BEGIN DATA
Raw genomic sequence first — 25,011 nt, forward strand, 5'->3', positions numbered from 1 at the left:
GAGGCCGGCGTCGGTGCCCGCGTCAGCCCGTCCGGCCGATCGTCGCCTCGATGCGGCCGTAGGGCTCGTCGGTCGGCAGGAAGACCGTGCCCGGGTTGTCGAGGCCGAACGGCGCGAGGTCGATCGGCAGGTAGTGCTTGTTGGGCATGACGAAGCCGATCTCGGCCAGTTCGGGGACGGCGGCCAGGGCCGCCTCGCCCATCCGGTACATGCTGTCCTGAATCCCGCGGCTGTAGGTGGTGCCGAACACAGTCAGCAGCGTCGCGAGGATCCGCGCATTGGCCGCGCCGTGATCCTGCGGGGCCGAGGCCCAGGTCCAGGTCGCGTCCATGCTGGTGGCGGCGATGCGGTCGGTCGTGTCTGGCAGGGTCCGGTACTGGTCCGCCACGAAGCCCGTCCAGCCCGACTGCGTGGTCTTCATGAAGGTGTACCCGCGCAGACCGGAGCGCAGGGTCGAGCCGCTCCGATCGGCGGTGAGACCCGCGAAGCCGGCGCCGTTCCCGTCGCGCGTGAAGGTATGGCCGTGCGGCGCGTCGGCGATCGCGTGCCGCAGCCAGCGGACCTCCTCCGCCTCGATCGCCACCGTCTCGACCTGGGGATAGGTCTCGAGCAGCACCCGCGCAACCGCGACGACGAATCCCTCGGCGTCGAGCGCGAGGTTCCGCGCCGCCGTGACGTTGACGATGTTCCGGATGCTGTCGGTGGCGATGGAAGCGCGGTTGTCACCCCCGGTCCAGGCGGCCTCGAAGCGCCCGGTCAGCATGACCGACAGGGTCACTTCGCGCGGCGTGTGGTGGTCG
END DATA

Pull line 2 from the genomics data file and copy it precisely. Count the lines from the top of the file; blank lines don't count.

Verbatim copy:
GAGGCCGGCGTCGGTGCCCGCGTCAGCCCGTCCGGCCGATCGTCGCCTCGATGCGGCCGTAGGGCTCGTCGGTCGGCAGGAAGACCGTGCCCGGGTTGTCGAGGCCGAACGGCGCGAGGTCGATCGGCAGGTAGTGCTTGTTGGGCATGACGAAGCCGATCTCGGCCAGTTCGGGGACGGCGGCCAGGGCCGCCTCGCCCATCCGGTACATGCTGTCCTGAATCCCGCGGCTGTAGGTGGTGCCGAACACAGTCAGCAGCGTCGCGAGGATCCGCGCATTGGCCGCGCCGTGATCCTGCGGGGCCGAGGCCCAGGTCCAGGTCGCGTCCATGCTGGTGGCGGCGATGCGGTCGGTCGTGTCTGGCAGGGTCCGGTACTGGTCCGCCACGAAGCCCGTCCAGCCCGACTGCGTGGTCTTCATGAAGGTGTACCCGCGCAGACCGGAGCGCAGGGTCGAGCCGCTCCGATCGGCGGTGAGACCCGCGAAGCCGGCGCCGTTCCCGTCGCGCGTGAAGGTATGGCCGTGCGGCGCGTCGGCGATCGCGTGCCGCAGCCAGCGGACCTCCTCCGCCTCGATCGCCACCGTCTCGACCTGGGGATAGGTCTCGAGCAGCACCCGCGCAACCGCGACGACGAATCCCTCGGCGTCGAGCGCGAGGTTCCGCGCCGCCGTGACGTTGACGATGTTCCGGATGCTGTCGGTGGCGATGGAAGCGCGGTTGTCACCCCCGGTCCAGGCGGCCTCGAAGCGCCCGGTCAGCATGACCGACAGGGTCACTTCGCGCGGCGTGTGGTGGTCG